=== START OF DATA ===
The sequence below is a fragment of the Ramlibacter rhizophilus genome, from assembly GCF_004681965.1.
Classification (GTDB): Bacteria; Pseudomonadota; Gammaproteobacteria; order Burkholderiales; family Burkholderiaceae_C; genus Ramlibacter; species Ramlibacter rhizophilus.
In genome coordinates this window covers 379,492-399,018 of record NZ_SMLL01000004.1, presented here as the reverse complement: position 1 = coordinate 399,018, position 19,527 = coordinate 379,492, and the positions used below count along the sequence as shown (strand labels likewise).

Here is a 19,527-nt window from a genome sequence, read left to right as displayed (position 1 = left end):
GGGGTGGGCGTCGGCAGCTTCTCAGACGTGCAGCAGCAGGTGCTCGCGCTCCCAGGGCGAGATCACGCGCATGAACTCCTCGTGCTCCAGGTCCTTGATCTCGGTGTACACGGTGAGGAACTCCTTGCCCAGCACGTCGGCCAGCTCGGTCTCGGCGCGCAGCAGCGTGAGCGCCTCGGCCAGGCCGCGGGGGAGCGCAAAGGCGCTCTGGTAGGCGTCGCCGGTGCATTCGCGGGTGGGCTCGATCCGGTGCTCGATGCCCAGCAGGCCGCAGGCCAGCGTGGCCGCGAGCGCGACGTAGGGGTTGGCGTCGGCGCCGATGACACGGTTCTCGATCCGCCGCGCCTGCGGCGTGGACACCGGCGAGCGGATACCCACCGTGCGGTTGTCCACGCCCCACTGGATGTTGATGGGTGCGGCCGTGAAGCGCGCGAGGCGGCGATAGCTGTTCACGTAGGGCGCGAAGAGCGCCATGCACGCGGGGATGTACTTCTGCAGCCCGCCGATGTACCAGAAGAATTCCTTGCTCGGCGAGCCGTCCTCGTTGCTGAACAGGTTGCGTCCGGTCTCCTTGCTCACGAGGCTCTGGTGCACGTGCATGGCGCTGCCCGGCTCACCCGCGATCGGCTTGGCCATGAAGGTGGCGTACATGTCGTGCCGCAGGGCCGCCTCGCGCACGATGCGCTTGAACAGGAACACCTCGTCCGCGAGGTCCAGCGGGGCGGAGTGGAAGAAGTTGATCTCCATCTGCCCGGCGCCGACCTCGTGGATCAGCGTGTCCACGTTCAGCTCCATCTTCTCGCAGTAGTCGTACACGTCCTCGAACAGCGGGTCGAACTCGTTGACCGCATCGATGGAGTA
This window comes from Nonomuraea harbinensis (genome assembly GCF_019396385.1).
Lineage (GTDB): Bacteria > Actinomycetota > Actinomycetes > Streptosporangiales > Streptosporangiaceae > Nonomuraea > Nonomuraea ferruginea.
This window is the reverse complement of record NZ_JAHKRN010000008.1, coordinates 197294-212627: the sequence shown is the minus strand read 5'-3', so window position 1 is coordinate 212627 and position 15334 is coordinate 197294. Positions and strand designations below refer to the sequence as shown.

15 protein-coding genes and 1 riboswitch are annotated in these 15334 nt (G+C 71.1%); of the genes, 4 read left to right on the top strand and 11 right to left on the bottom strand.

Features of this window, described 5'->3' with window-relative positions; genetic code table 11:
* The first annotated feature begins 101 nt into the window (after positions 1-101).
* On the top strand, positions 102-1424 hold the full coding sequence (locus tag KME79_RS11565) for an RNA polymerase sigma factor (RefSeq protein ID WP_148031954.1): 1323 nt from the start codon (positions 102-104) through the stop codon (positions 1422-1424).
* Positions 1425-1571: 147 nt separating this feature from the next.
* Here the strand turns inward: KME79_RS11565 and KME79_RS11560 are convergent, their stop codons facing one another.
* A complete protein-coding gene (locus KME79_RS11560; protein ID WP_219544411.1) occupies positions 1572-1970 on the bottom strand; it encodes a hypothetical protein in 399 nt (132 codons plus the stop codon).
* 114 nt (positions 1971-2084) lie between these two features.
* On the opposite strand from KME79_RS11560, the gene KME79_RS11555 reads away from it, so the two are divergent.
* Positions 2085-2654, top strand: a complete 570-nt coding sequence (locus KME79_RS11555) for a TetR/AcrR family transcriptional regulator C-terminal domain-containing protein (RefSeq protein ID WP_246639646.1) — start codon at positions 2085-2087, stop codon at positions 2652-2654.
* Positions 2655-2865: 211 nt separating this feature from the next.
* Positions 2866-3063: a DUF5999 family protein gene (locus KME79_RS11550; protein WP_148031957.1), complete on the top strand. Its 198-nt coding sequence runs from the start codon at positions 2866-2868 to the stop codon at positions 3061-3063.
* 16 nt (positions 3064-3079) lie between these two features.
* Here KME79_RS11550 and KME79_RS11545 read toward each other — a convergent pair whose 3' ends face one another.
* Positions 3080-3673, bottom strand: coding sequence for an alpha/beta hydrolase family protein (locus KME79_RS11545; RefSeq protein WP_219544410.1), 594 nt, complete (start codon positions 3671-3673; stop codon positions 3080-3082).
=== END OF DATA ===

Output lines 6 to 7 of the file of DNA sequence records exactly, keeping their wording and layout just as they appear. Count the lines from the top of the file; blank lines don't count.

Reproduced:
This window comes from Nonomuraea harbinensis (genome assembly GCF_019396385.1).
Lineage (GTDB): Bacteria > Actinomycetota > Actinomycetes > Streptosporangiales > Streptosporangiaceae > Nonomuraea > Nonomuraea ferruginea.